Saturday, April 27, 2013
Back from Paradise
I am back in the living room command center after having spent the last week in glorious sunshine! Living in a cold climate like Norway, the weather is like russian roulette - you never know what you are going to get. But in the Canary Islands every morning I woke up and pulled open the curtains, the sky was blue, the air warm and the sun creeping up behind the big rocky hills. And the freedom of just running out the door to breakfast without thinking of jackets, mittens and scarves was pure bliss. We really enjoyed ourselves as a family and I ensured I took full advantage of the unlimited buffet meals (waffles with nutella anyone?) and spa. I finally got that pedicure I had been wanting for oh...about two years for. But no matter how amazing it was, I couldn´t quite escape my dark passenger. It would pop up in a quiet moment or when someone asked me about my scar or when we were thinking of having a second child. Suddenly I was the girl with cancer who had to go home and get involved in some serious life saving activity. I was the girl who was recovering from major surgery. And I was the girl who had to chose survival over the opportunity of being a mother again. For the first time I identified myself as someone with cancer because as my scans reveal, I do still have it in my body. Before I always called myself someone who had had cancer and was just having extra treatment because I was so young. Throughout the holiday, I mostly kept my secret identity on the down low because I find some people can react very weirdly and it can also be a total buzz killer. And if anything, feeling normal and just part of the gang was good for me. So all in all the trip was a total success despite a few deep moments here and there which was inevitable. But here I am back again - days away from the start of a new battle and I am so scared. You know coming home from holiday is always a bit depressing but coming home from holiday to start chemo is just downright shit.
So the rough plan we arranged before we left was to be admitted on thursday to have my central port* put in which is a minor surgical procedure. I would then spend the night in hospital and get my first dose Friday. Apparently you don´t start to feel super awful until 24-48 hours post dose so I should be dying just in time for Sunday brunch. Eggs benedict anyone? :) I did meet with my both oncologists (seperately) before we left on holiday and there just wasnt time to report it all back on the blog so I will now. One doctor (the head honcho) informed me that i would indeed lose my hair during this treatment which sucked the wind out of my sails. I told him that he had burst my last balloon of happiness with that blow. He also told me that my preliminary scans were okay - major organs like the liver and lungs were okay. There was one spot on my neck that needed clarification from the radiologist which I still don´t know about yet. So if the neck is okay then we are still doing ok people. I am still looking at a real shot of being cured...again. What scares me (besides the actual chemo) is the fact that if this doesn´t work then things are going to be really really bad. I asked onco #2 whom I love (and also disagrees with the hair loss) about this fear of mine and she kinda confirmed it. So I have decided that this medicine has no option but to work and rid my body of cancer cells for good. I am running out of lives and body parts to remove so please chemo - kick this cancer´s ass! And be assured that i am totally going to fight like hell but part of this process is allowing yourself to feel everything and visit every scenario. I want a happy ending but I am also not naive about the cancer I have. I am fighting a very aggressive cancer that has returned - there is nothing to sugar coat what that means. In many ways I feel really helpless now and like everything is out of my control. I have done all that I can do in this battle and now I must pass my sword onto the medicine. It is this awful toxic stuff that must do its job and save me. Why couldn´t it be cake godammit!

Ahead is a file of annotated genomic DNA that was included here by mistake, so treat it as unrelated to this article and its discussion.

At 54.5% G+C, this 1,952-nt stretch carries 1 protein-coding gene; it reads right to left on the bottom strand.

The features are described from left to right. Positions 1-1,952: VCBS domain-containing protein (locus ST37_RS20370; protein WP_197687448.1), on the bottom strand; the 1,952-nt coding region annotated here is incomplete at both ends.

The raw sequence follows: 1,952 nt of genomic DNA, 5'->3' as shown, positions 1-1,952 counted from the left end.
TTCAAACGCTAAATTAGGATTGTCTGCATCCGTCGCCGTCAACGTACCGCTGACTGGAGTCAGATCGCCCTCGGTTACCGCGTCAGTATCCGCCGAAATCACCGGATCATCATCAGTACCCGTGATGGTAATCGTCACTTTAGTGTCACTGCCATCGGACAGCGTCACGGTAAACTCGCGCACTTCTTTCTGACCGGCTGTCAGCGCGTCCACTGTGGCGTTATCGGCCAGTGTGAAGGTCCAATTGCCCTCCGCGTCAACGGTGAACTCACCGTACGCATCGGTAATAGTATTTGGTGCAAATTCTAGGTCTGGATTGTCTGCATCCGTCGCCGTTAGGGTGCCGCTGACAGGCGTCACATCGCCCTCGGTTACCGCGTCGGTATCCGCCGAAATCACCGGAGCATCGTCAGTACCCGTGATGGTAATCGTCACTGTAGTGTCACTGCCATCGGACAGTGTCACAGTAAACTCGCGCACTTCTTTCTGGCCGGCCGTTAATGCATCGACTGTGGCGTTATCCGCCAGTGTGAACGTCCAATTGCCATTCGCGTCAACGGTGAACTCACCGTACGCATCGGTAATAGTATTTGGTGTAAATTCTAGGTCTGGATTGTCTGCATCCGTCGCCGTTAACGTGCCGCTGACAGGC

So I will try to get myself ready for the week ahead and eat all the foods I enjoy now. Both my doctors warned me how sick I was going to feel and doctors tend to play things down so this made me increasingly anxious. This is apparently one of the worst chemos out there and given how I responded to the last one, I am expecting to feel pretty damn awful. Expect the worst and sometimes you can be pleasantly surprised when it ends up better. That will be my strategy for this next trial. I might go back and read the entry I wrote way back in may 2011 on the night before my first chemo and see how much I have changed since then. Or maybe I am still very much the same...a scared and hopeful woman that just wants to be alive and healthy and will do whatever she has to do to get there.
*: Not all of you will know what a central port is so I thought I would enlighten you abit. A central venous catheter ("central line", "CVC", "central venous line" or "central venous access catheter") is a catheter placed into a large vein in the neck (internal jugular vein), chest (subclavian vein or axillary vein) or groin (femoral vein). It is used to administer medication or fluids, obtain blood tests (specifically the "mixed venous oxygen saturation"), and directly obtain cardiovascular measurements such as the central venous pressure.